General Debs is a Sichuan restaurant from the same people behind Faro and formerly Northeast Kingdom. The menu is a huge departure from their other ventures, but don’t let this deter you. Expect traditional Sichuan dishes at General Deb’s — hot sesame noodles, bang bang rabbit, twice cooked pork — even though the owners aren’t Chinese. As with their other ventures, ingredients are always fresh and dishes are all made with care. General Debs offers some of our favorite Chinese food in Brooklyn.
The menu at General Deb’s pays tribute to the provincial cuisine using sustainably raised meats from Autumn’s Harvest Farm in upstate New York, like rabbit that’s roasted whole and slicked with a chile-and-fermented-bean-paste sauce. The bean curd for mapo tofu will be made in-house, and “fish slices in fiery sauce” will employ local seafood like black bass rather than the ubiquitous tilapia. There will also be wontons in red oil, dan dan mian, twice-cooked pork, cumin beef, and gong bao ji ding (a.k.a. kung pao chicken), plus a full bar serving beer, wine, and cocktails.
Adey is known for his pastas at Faro, which he makes from house-milled flours, and plans to eventually do the same for all his noodles at General Deb’s. But to start, he’ll outsource some from ramen kingpin Sun Noodle for iconic dishes like niu rou mian, the Taiwanese beef-noodle soup said to have originated with the influence of the Sichuan military families who migrated to the island after the Chinese civil war. Instead of the shank and tendon that usually populate that bowl, Adey is garnishing his anise-infused broth with red-cooked cow’s-head meat, in keeping with his whole-animal-utilization philosophy. “Cows have heads, too, and they’re excellent for soup,” he says. “At Faro, we fill the tortellini en brodo with meat from the head, and the consommé we make out of it is insane.”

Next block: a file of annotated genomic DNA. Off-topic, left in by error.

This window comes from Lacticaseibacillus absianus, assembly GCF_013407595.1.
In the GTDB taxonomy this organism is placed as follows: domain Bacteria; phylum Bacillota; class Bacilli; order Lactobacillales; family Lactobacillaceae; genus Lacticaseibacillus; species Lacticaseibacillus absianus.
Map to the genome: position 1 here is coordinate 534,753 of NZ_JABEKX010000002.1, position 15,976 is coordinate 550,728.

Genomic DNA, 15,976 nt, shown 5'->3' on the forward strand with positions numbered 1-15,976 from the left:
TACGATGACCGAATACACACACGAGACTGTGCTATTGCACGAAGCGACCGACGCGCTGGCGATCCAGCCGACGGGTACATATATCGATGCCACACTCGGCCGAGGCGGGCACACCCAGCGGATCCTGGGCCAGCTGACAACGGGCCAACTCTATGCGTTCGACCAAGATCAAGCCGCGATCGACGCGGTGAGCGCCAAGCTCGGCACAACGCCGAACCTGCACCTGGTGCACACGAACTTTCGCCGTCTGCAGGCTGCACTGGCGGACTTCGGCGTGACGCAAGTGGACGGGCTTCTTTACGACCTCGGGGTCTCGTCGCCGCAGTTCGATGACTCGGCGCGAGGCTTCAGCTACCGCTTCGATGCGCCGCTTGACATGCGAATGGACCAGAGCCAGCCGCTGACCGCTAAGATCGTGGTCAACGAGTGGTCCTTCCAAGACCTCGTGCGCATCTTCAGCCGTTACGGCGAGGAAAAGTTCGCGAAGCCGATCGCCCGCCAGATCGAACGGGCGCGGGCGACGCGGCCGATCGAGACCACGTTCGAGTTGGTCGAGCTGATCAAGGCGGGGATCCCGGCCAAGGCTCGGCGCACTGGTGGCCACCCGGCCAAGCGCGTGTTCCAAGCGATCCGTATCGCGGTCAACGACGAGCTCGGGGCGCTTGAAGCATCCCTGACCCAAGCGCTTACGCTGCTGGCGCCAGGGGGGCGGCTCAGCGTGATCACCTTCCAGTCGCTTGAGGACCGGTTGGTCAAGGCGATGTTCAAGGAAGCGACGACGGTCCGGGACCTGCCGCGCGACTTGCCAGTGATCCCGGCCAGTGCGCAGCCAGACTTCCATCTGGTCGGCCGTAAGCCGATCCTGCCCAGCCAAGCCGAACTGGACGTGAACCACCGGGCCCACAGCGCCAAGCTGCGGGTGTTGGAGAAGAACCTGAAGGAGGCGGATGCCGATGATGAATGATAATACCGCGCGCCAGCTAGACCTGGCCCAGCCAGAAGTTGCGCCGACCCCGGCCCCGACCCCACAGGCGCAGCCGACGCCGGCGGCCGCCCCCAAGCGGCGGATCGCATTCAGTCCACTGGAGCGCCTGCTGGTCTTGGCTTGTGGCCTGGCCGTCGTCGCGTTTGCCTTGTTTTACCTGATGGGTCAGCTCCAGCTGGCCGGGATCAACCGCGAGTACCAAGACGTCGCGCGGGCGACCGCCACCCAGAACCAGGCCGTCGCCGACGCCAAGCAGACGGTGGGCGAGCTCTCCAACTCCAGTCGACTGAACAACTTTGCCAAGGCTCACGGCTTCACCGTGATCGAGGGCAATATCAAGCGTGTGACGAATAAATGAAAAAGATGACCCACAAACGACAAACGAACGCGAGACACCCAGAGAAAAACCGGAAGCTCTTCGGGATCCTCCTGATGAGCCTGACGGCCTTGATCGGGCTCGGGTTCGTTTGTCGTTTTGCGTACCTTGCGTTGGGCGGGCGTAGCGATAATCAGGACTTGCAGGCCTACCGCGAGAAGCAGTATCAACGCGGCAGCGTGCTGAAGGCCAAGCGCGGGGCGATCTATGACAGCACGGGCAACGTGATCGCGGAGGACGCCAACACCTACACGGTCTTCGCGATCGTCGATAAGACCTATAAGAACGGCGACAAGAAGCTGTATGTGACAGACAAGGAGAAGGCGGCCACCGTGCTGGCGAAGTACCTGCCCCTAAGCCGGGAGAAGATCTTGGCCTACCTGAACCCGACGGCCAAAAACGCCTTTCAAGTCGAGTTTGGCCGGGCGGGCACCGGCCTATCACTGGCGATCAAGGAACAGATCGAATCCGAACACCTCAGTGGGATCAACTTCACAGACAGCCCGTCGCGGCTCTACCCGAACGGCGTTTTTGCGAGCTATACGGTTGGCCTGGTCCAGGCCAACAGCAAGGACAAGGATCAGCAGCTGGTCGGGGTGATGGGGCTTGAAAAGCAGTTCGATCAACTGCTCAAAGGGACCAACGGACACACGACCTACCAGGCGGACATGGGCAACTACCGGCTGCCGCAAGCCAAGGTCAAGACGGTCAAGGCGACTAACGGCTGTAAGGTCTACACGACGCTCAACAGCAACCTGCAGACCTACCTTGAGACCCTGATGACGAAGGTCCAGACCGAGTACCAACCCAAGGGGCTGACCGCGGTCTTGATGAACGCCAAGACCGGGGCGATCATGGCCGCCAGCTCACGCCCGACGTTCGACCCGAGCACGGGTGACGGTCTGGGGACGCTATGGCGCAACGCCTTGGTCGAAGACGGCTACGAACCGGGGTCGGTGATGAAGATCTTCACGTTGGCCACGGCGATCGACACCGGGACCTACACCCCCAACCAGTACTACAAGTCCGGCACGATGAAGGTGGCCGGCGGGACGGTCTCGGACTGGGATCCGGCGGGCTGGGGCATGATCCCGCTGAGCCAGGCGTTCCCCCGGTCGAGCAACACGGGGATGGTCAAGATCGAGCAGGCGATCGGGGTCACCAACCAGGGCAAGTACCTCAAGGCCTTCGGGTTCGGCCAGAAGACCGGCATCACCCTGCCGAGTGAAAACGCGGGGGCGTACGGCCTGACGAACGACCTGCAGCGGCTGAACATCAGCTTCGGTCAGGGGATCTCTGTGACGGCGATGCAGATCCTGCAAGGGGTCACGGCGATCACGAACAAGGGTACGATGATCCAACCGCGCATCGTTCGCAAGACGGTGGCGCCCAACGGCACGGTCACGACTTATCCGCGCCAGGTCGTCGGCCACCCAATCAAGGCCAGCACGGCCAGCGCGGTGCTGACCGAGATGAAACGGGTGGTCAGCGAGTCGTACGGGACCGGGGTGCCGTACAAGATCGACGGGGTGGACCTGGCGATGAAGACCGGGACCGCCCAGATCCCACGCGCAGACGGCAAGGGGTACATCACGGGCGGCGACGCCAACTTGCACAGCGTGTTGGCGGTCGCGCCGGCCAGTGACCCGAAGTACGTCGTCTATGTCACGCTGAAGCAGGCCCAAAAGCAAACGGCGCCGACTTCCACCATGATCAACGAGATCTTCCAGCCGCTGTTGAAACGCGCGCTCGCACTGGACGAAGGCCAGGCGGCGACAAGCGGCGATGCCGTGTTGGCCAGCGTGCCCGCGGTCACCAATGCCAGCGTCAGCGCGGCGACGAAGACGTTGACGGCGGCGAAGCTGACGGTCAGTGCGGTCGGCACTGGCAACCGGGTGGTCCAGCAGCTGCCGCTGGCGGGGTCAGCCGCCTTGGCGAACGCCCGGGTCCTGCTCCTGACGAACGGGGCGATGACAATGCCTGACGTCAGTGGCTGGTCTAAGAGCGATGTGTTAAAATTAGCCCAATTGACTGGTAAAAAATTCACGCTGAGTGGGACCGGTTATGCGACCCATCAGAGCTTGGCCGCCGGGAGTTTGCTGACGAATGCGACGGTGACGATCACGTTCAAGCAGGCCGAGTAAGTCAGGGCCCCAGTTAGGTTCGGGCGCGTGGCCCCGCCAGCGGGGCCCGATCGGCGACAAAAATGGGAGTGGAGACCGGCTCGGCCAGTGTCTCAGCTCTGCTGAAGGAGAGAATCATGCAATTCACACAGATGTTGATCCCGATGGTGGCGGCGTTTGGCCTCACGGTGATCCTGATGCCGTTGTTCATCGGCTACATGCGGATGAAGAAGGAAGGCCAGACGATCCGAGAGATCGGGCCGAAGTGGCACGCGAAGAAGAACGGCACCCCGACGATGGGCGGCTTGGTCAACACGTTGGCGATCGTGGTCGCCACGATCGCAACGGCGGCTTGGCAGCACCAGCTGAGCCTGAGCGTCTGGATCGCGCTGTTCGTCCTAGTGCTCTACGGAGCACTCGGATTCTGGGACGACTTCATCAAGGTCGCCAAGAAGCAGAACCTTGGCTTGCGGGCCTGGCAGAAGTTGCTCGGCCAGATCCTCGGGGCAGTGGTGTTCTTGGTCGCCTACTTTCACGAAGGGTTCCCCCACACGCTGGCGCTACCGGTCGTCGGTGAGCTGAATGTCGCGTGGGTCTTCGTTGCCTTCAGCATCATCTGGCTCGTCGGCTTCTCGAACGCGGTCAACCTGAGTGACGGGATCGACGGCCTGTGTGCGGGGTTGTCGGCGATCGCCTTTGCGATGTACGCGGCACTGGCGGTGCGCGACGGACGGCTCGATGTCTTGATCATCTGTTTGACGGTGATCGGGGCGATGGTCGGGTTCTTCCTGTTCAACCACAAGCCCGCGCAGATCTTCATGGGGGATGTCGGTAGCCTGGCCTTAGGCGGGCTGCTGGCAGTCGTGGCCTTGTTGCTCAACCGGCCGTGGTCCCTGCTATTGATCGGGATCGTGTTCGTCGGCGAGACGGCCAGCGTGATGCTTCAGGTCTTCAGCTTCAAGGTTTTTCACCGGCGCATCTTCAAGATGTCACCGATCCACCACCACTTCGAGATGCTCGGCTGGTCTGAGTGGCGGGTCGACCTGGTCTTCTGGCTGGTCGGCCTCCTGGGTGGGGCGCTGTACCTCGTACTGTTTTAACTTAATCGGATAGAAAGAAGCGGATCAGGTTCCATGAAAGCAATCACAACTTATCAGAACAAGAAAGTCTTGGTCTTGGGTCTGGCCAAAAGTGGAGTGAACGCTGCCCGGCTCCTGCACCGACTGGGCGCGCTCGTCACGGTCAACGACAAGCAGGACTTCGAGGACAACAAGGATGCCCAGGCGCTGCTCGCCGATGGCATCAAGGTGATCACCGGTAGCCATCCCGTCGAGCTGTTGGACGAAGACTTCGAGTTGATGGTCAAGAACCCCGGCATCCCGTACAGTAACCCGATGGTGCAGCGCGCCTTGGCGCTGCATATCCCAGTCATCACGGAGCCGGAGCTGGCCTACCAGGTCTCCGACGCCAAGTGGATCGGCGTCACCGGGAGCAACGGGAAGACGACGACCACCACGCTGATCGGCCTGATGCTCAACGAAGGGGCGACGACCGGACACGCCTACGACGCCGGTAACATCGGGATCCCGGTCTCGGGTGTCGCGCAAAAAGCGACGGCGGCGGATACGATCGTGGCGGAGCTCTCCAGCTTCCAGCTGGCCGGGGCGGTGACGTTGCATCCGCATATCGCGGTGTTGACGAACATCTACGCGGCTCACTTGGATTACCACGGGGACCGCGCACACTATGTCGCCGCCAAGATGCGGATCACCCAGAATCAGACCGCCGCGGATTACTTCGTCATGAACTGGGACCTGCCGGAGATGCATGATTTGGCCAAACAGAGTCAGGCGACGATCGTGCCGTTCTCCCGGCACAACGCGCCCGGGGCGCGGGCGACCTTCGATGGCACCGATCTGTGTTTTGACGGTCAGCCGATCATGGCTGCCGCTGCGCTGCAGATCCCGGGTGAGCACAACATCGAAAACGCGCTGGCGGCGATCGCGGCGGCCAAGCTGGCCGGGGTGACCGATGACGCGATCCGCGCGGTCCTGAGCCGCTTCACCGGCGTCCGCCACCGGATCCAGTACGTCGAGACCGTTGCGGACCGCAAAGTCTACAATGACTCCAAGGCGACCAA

General Deb’s is a Sichuan restaurant in Bushwick from the same people behind Faro, an Italian spot nearby. But unlike that place, General Deb’s is small, dimly-lit, and crowded with maybe one more table than there should be, as well as people sharing wontons in chili oil, pickled vegetables, and noodles. Most things on the menu are both very good and pretty spicy (although the wontons could have used a little more chili oil), so if you enjoy the slow burn of Sichuan peppercorn that sometimes makes your glass of water taste like it’s vibrating, you’ll like the food here. Overall, it’s a great addition to the neighborhood.
The “fish slices in fiery sauce” ($18) was a perfect evocation of what is often my favorite dish in the Sichuan restaurants of Flushing, Chinatown, and the East Village: a bowl of red chile oil swimming with fish filets and seething with Sichuan peppercorns. Take drink of cold water after a bite and your mouth feels like stainless steel. Wonton in red oil ($10) was another example of a dish true to its antecedents, requiring only a quick stir to be fully enjoyed.
Other dishes represent a reworking of traditional Sichuan fare. The rabbit appetizer on most menus is a bony but delicious plate of rabbit slicked with oil and dotted with peppercorns. Here, the bunny is boneless, and a dark sesame sauce has been added. Improvement or unwarranted meddling? You decide….
Beverages include wine, beer on draft and in cans, spirits, and invented cocktails. As far as Sichuan restaurants go, this one is likely to make you very happy: reverent toward its models, with a few interesting tweaks